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Critical Infrastructure


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Vaccine prioritization discussions bring heating fuel delivery drivers’ and service technicians’ designation as essential workers back to the fore


Before March 2020, when was the last time you used the words “critical infrastructure” or “essential worker” in conversation? Sure, you knew your delivery drivers and service technicians were essential members of your team, and you knew how critical your company’s tanks and trucks were for keeping customers warm and safe, but in all likelihood that terminology wouldn’t have come up in daily discussions.

Things change. Just as extreme weather events have brought phrases like “bomb cyclone” and “polar vortex” to the regular news cycle, the COVID-19 pandemic has made federal government designations like “Essential Critical Infrastructure Workforce” part of everyday parlance.

And while that phrase might sound wrapped in red tape, words do matter, especially when their meaning may determine whether a business can remain open, whether a service technician can enter a customer’s home, and whether a delivery driver will be able to get priority access to the COVID-19 vaccine.

On March 19, 2020, the Department of Homeland Security’s Cybersecurity & Infrastructure Security Agency (CISA) issued a “Memorandum on Identification of Essential Infrastructure Workers During COVID-19 Response.” This document identified workers in “[p]etroleum product storage, pipeline, marine transport, terminals, rail transport, [and] road transport” as well as “[r]etail fuel centers such as gas stations and truck stops, and the distribution systems that support them” as being part of the nation’s Essential Critical Infrastructure Workforce. At least four versions of CISA’s guidance were issued between March and August 2020.

States are able to adopt their own definitions for essential businesses and workers, but most have stuck to the CISA guidance. This in turn has enabled heating fuel delivery and HVAC service businesses to continue operating throughout the pandemic, albeit with some restrictions.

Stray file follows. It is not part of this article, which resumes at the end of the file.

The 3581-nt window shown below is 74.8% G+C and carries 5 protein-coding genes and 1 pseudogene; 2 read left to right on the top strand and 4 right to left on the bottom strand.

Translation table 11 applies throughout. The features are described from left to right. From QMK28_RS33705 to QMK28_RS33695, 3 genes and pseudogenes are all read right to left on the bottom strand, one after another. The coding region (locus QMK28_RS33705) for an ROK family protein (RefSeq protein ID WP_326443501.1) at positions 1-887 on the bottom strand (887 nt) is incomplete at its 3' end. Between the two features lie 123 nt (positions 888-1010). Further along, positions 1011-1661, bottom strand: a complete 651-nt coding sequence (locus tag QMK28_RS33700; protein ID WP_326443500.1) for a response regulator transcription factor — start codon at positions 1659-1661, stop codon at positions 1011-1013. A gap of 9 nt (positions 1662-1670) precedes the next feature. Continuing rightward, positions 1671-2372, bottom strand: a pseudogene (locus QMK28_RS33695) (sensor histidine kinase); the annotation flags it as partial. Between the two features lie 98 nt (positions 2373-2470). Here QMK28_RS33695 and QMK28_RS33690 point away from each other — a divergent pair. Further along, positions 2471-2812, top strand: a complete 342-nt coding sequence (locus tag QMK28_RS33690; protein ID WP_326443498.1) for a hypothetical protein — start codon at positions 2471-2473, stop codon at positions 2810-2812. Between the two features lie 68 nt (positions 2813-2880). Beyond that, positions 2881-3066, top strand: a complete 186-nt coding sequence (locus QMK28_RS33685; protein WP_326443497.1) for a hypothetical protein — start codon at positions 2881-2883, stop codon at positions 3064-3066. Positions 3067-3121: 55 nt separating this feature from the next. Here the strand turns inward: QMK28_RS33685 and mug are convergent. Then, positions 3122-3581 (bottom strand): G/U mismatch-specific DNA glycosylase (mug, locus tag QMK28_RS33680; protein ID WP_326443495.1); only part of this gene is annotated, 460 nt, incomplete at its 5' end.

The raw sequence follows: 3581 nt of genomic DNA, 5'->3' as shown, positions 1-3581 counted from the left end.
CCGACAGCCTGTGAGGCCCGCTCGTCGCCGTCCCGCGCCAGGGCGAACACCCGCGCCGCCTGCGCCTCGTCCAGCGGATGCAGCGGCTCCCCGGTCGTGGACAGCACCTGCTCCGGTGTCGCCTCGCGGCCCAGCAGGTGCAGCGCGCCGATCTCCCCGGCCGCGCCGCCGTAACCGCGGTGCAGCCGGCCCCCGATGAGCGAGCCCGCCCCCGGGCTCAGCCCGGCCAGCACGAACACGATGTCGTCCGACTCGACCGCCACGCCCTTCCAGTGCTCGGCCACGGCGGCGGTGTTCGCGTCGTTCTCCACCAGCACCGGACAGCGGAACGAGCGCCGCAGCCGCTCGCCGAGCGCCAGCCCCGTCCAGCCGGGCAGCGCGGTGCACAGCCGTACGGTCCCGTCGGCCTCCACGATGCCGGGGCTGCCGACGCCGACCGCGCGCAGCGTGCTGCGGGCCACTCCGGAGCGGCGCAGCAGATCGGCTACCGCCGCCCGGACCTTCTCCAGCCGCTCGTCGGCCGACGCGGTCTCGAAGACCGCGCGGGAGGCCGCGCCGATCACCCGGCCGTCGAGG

As reported last issue, in the early days of December, NEFI led a coalition of energy, HVAC, plumbing and refrigeration associations in calling for these industries’ essential workers to be included among those who receive priority access to COVID-19 vaccines.

At that point in time, the Centers for Disease Control and Prevention’s Advisory Committee on Immunization Practices (ACIP) had recommended that health care workers and nursing home residents be included in the first phase of vaccine distribution, Phase 1a, and the committee was in the process of determining who would be included in Phase 1b and Phase 1c.

On December 16, 2020, CISA issued an “Advisory Memorandum on Ensuring Essential Critical Infrastructure Workers’ Ability to Work During the COVID-19 Response.” The memorandum, which included “Essential Critical Infrastructure Workforce Guidance Version 4.0,” stated that “this guidance may be used to support prioritization decisions related to COVID-19 vaccines, especially in the early stages when the vaccines are in short supply.”

On December 20 — four days after CISA issued its advisory memorandum and 17 days after NEFI’s coalition submitted comments on vaccine access prioritization — the ACIP recommended that non-healthcare frontline essential workers be included in Phase 1b vaccine distribution. Sources indicated heating fuel delivery drivers and HVAC service technicians would likely qualify.

As was the case with 2020’s COVID-19 lockdowns and re-openings, 2021’s vaccine rollout has been a somewhat shaky process. Several states’ distribution plans have diverged from ACIP recommendations; for example, after first immunizing health care workers, Vermont decided that age and health would determine vaccine prioritization for the remainder of the state’s population, regardless of whether a person is an essential worker. Federal guidance issued in January also recommended a shift to age-based prioritization.

Nonetheless, vaccines have been approved and distribution has begun, giving hope to many in the heating fuel delivery and HVAC service industries that the end of the COVID-19 crisis may finally be within sight. For their part, business owners have largely welcomed their employees’ designation as essential critical infrastructure workers, understanding that vaccine access should help keep them healthy and on the job when needed most.

Whether states’ environmental and climate policymakers will also recognize heating fuel delivery as essential critical infrastructure is another matter entirely and remains to be determined.


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